"I find it a strange dichotomy how you can love the mainland the way you do and still talk like that," my friend R remarked. We were coming out of Bumrungrad Hospital, in Bangkok, Thailand, and I was making scathing comments about how all the Chinese characters in the building had been being simplified, or "crippled", as many people term it.

Just because a country decided to have a communist revolution and carry out one man's dream of obliterating a whole civilisation's history, thus mutilating its written language, why does the rest of the world have to follow suit? Why does the mainland have the monopoly on how to write Chinese characters?

But while I detest simplified characters and all they stand for, can't I still love the mainland itself with a burning, all-encompassing devotion? I love my dog, but I'm not fond of dog poo. Still, I pick it up. And just because I wrinkle my nose while I do it, and would take a dim view of finding it in my house, does that mean I don't love my dog?

I explained this to R while glaring at some more misshaped, crippled monstrosities on the ATM machine (in Bangkok the offensive characters are everywhere except, mercifully, in Chinatown).

I love China like I love my dog. But I do know that certain of her inhabitants like to keep people out of the mainland for this and that reason the same way they, until recently, preferred to keep her own citizens safely ensconced inside her borders.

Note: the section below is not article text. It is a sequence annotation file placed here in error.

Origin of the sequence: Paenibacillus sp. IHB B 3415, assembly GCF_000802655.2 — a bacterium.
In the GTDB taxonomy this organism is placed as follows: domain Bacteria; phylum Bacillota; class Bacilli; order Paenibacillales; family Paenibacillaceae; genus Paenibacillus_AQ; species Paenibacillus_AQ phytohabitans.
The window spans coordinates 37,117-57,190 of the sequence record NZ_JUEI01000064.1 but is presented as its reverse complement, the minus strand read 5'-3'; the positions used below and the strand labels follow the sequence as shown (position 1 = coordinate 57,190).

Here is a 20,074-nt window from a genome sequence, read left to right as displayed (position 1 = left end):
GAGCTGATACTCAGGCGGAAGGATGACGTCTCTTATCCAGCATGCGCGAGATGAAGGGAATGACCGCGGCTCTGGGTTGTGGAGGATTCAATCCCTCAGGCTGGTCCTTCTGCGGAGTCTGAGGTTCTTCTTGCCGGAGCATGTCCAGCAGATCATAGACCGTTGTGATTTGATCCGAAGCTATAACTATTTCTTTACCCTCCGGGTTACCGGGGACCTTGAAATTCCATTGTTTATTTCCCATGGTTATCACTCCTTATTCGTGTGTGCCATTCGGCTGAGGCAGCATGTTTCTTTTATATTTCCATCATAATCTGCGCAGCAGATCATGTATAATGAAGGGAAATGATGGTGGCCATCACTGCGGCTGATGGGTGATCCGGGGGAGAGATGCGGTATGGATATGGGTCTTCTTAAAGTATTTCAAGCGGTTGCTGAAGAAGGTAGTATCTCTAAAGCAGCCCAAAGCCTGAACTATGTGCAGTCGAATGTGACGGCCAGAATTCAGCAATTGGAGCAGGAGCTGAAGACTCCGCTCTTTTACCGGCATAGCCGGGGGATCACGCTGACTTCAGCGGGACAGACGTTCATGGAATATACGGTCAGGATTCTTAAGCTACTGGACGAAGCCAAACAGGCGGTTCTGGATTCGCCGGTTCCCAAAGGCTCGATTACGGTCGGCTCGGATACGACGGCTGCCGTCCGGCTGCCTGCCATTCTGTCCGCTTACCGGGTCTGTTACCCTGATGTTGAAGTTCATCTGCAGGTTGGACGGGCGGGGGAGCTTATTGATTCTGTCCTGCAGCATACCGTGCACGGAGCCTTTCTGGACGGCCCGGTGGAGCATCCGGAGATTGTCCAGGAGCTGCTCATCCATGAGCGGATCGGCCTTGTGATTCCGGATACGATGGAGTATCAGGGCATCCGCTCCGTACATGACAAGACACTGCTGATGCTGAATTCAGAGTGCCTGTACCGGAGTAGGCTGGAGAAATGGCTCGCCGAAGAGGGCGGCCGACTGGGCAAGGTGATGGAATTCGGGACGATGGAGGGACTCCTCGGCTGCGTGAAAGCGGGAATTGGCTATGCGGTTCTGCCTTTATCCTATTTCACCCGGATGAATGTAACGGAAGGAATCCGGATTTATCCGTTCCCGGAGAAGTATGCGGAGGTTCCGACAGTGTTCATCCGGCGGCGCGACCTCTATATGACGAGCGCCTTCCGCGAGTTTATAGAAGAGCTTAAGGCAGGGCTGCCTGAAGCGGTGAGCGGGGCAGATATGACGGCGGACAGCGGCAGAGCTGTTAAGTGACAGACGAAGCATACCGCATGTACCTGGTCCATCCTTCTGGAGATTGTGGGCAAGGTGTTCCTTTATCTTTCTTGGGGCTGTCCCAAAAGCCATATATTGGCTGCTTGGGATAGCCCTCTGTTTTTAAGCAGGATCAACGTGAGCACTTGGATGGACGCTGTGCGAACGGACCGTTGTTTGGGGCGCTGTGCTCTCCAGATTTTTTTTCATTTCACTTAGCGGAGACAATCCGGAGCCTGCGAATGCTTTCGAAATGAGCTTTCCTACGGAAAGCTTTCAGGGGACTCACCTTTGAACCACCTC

And that's why every time I go to pick up my three-year China visa I feel a little frisson of anxiety. Have I criticised, for example, simplified characters and all they stand for too loudly and too often?

This time the anxiety started when I went to apply for a visa. China Travel in Queen's Road Central wanted to charge me HK$2,500 for an HK$800 visa. So I went to Wan Chai, only to find a large hole in the ground where the Chinese consulate/visa office used to be. Fortunately, it had set up just around the corner, with increased security.

When I nervously returned three days later, I was made to put my thermos in a basket on the pavement outside. The exit being on the other side of the building, of course, I forgot about the flask entirely as I skipped and jumped for joy out onto the street: I had my visa! Hello, three more years of joy.